What are the possible ends of the universe? (Intermediate)

What are the Big Freeze, the Big Crunch, and the Big Rip/Crackup?

The Big Freeze is one scenario that could describe the end of the Universe. In this scenario, everything in the Universe keeps getting farther and farther apart because of the Universe's expansion. When things get farther apart, they will become colder, because their atoms will no longer interact and cause fission and fusion, which create explosions, and thus energy and heat. So, in this scenario, when a star runs out of fuel, it dies, and that death does not support the beginning of another star, because there are no other particles nearby. So, one by one, the stars die, and they do not produce any heat, and the universe becomes very cold. This is the expected fate of our Universe given what we know about cosmology today.

The Big Crunch is what would happen if the Universe were more dense than the "critical density", which we now know it isn't. If the Universe were denser than this, eventually the gravitational force of the matter in the Universe would cause it to stop expanding (overcoming the force of dark energy), and then the Universe would begin to collapse. As it collapses, matter would be pushed closer and closer together, eventually collapsing back into one singularity. At this point it is possible under certain conditions that the collapse could "bounce" and the expansion could begin again. There is no enough matter in the Universe for the collapse to occur, there just isn't enough pulling it back together.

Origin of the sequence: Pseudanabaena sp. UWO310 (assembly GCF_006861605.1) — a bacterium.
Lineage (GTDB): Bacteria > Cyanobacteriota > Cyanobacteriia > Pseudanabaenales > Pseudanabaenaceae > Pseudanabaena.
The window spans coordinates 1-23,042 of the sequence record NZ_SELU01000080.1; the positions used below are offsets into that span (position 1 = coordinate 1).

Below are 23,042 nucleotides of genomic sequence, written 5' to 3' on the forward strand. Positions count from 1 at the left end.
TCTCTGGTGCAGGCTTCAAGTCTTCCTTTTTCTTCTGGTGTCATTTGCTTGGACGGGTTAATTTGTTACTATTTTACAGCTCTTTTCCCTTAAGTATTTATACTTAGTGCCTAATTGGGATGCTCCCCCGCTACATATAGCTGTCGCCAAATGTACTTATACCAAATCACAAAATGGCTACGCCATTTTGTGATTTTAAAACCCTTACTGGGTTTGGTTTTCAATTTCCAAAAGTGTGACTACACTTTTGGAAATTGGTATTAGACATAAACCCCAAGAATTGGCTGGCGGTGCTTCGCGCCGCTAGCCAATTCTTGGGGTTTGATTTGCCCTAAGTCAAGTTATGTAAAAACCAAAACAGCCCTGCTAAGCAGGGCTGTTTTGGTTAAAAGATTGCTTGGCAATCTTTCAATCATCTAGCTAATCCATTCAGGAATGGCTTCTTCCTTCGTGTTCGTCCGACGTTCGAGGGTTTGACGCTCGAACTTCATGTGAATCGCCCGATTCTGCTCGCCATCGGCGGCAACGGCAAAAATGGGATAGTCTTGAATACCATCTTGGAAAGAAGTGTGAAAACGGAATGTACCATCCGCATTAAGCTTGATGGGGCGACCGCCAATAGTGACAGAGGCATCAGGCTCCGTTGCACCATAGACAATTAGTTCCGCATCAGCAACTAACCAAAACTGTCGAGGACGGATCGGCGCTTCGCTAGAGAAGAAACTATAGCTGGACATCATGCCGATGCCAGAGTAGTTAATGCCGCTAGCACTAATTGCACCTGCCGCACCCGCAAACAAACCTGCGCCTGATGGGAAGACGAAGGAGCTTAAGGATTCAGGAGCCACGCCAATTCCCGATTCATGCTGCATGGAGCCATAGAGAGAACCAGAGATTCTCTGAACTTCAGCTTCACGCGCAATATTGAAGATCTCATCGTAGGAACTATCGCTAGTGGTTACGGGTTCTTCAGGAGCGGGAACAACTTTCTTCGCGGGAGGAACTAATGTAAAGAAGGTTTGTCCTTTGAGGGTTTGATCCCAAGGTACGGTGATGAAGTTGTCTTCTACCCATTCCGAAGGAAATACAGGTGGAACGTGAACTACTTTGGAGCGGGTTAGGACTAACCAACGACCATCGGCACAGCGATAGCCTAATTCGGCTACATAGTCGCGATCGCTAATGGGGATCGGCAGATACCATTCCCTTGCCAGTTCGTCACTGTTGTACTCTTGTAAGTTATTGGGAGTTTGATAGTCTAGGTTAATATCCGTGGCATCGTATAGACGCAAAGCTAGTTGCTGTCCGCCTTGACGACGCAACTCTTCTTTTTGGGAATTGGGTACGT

The Big Rip is an end scenario that most scientists do not believe will happen. The current theory of the cosmology states that the expansion is accelerating, but that it is accelerating at a constant rate. In the Big Rip scenario, the Universe's acceleration is increasing as time goes on. Eventually, it will be accelerating so fast that the fundamental forces (like the force that holds atoms together) will not be able to have an effect, and everything will rip apart. While this isn't theoretically disallowed, there is no evidence at present for this model.

This page was last updated by Mike Jones Feb 10th 2016

About the Author

Sarah Scoles

Sarah has a B.A. in astrophysics from Agnes Scott College, where she worked in the field of radio astronomy, and an MFA from Cornell, where she now teaches.

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